“Don’t Sign Your Kid’s Reading Log” — It Worked!

How can you take educational matters into your own hands? Read on!

Dear Free-Range Kids: Remember this post?

We just sent our 2nd grader to public school for the first time and she came home with a reading log to be signed each day as well as signing that she practiced her spelling words.
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We talked about it and decided to send the note to the teacher – almost word for word what was listed in the post including that we would be happy to have her sign her own paper.
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Today the teacher called to say that would be fine.  Hooray!
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That is so satisfying! And for those of you who don’t want to click, here is the note you might want to try, too! It was written by early childhood writer/speaker/wise woman Heather Shumaker, author of It’s OK Not to Share and It’s OK to Go Up the Slide:
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If parent signatures bother you, try explaining your concerns to the teacher. This got our family out of signatures successfully for many years.
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 “We’re involved. Trust us. We’ll read his daily planner. Signing it goes against the values of responsibility we’re trying to instill in our family.”
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Some teachers even stop insisting on signatures for the whole class when one family speaks up. If schools insist on a signature, suggest the right one. The child should be the one who signs her own reading log, not the adult.
 Let us know how it goes! – L.

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How not to make reading (and parenting) into a drag.

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61 Responses to “Don’t Sign Your Kid’s Reading Log” — It Worked!

  1. Helen Armstrong September 15, 2017 at 12:09 pm #

    I wish I had thought of this when my kids were in public school – like a lemming, I just went along with what us parents were requested to do by the teacher. Having said that, my kids’ grade 2 teacher, the one who had us sign off their reading and spelling lists, was fabulous, so I trusted the motivation for his requests implicitly.

  2. Linda September 15, 2017 at 12:10 pm #

    When my daughter, who was a voracious reader, was required to complete a reading log each night in first grade, it sucked all her joy out of her nightly reading.

    I wrote to the teacher saying that I wouldn’t be making her fill out the log, for that reason. I assured the teacher that my daughter was reading every day, and I wanted to encourage that love of reading in a more positive way. The teacher didn’t have any problem with it.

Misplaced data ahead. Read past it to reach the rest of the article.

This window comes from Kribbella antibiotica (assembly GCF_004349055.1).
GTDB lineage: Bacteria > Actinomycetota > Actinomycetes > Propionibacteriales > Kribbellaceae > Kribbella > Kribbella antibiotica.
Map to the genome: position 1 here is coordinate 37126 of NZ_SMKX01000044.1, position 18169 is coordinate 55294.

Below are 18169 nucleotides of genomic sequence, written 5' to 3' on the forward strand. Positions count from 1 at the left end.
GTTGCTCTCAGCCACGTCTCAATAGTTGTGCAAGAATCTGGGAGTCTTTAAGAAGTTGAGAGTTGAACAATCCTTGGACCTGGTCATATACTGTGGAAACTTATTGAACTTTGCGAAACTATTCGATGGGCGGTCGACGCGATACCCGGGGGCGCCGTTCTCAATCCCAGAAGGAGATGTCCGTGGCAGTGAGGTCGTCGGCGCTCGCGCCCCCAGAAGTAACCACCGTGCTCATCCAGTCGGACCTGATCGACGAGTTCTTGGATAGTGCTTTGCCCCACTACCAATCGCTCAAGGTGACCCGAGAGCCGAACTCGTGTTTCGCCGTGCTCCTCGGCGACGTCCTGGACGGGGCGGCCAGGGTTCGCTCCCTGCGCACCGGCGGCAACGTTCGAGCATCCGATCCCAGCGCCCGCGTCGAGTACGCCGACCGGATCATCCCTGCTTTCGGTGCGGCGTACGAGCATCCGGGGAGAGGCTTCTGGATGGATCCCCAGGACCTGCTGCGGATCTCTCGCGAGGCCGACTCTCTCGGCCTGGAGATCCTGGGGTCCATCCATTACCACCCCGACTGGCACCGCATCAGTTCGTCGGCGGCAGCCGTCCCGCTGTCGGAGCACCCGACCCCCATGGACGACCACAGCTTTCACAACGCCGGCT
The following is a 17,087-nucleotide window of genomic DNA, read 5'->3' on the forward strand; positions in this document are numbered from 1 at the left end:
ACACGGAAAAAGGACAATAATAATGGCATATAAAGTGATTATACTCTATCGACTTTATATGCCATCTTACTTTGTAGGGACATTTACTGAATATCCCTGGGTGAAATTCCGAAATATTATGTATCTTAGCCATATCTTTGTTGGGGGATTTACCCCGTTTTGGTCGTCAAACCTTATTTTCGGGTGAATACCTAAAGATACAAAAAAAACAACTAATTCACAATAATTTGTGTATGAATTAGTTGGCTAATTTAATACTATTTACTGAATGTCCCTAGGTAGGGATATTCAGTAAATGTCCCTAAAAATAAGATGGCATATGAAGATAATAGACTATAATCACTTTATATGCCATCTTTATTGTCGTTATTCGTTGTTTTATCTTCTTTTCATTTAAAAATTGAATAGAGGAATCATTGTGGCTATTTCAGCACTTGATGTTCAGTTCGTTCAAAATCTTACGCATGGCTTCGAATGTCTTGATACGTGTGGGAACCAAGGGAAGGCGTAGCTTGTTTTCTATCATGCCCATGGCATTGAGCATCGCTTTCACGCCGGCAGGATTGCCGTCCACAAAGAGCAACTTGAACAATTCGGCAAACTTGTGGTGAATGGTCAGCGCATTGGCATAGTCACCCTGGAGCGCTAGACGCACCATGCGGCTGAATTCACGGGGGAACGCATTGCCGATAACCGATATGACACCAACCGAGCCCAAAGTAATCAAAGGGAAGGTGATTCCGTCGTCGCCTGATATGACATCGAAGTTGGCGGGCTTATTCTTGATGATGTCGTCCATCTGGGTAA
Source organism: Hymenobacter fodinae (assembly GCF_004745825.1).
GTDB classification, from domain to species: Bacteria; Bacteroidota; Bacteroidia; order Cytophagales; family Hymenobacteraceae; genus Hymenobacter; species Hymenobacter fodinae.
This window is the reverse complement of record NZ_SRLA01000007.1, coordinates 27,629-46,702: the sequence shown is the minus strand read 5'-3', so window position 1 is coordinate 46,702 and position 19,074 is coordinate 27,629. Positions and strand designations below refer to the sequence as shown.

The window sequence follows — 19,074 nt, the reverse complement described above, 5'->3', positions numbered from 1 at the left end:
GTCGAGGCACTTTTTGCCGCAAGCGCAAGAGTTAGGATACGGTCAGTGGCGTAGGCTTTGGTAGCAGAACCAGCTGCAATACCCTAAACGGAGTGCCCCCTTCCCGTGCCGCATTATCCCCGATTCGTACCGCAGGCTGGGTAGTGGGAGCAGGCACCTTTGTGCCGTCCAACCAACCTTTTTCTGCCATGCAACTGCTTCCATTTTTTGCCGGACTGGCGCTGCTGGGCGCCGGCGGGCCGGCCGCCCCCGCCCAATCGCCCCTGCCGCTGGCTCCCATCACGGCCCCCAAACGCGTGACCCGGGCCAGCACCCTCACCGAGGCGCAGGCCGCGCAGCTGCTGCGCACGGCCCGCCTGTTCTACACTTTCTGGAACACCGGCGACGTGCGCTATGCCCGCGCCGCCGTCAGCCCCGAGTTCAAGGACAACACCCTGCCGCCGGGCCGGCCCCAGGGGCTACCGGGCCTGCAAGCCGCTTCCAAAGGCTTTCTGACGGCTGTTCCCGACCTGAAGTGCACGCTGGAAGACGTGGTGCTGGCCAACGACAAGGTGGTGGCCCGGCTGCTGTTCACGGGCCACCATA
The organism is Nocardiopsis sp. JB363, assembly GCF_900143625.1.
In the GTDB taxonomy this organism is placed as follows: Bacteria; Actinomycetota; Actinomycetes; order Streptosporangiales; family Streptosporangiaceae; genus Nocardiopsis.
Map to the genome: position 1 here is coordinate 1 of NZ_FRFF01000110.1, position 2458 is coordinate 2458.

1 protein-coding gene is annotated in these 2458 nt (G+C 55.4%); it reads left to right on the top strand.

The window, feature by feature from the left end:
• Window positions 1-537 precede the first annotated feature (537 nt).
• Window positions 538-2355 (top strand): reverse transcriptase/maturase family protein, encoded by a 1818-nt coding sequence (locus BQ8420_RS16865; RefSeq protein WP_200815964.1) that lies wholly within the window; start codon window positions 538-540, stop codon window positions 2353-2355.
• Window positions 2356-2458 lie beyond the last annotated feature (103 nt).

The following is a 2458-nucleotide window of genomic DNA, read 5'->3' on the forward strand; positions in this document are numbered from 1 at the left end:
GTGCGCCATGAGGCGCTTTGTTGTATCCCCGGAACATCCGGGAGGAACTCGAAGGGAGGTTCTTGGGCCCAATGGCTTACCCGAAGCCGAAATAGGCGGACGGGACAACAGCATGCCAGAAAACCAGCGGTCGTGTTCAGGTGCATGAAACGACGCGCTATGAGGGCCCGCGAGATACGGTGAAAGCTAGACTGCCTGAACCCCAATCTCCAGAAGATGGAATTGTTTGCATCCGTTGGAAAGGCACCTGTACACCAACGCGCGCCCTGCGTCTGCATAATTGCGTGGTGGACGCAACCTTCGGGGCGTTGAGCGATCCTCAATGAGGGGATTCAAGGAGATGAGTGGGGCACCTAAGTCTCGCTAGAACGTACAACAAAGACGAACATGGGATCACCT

3. lollipoplover September 15, 2017 at 12:24 pm #

    We certainly won’t win any parenting awards for how our family dealt with reading logs….teaching our kids how to sign our initials!

    It is refreshing to have our last year of elementary with no logs and a focus on individual responsiblity and leadership skills. They also are starting am and pm study halls to get homework done mostly within school hours with teachers available for questions! Best news ever…two weeks into school and no at home homework- she gets it done in school.

  4. lightbright September 15, 2017 at 12:25 pm #

    I took things even further. When my daughter entered Kindergarten, I was gobsmacked to learn that kids her age were getting homework packets. I ended up telling both her Kindergarten and first grade teachers that it ran counter to my educational philosophy. Then I asked what would happen if she didn’t do it. Both told me that there would be no repercussions; the homework was assigned only because parents were expecting it. It goes without saying that I never signed the reading logs.

    What we don’t realize is that children WANT to learn! Micromanaging the process only serves to suck the joy out of it.

    Did going without homework deprive her educationally? Quite the contrary! She emerged from the first grade receiving the award for Most Fluent Reader. She is now homeschooled. If anything, my challenge is to get her to stop reading long enough to do her chores and her long division!

  5. bmommyx2 September 15, 2017 at 12:32 pm #

    Our school, at least in the upper grades stopped asking parents to sign reading logs. My fifth grader no longer needs me to sign off on math tests or anything for that matter. I’m not sure if it’s his grade (5th) or all grades but he no longer even keeps a reading log which I think is good. To be honest I has no issue with signing these things. My son always forgets to give me stuff in his back pack & I will not resort to getting it myself, I do for my 1st grader. My boys are not good about giving me stuff & having to bring it back signed helps make sure they do. Honestly I don’t know if my 5th grader does his reading or studies his math, but I figure if he is falling behind in his school work the teacher will reach out or I will find out when his report card comes. I am not going to hover over him & micro manage his work. I do this is my 1st grader,but he needs help & he is behind struggling in school.

  6. Susan September 15, 2017 at 12:44 pm #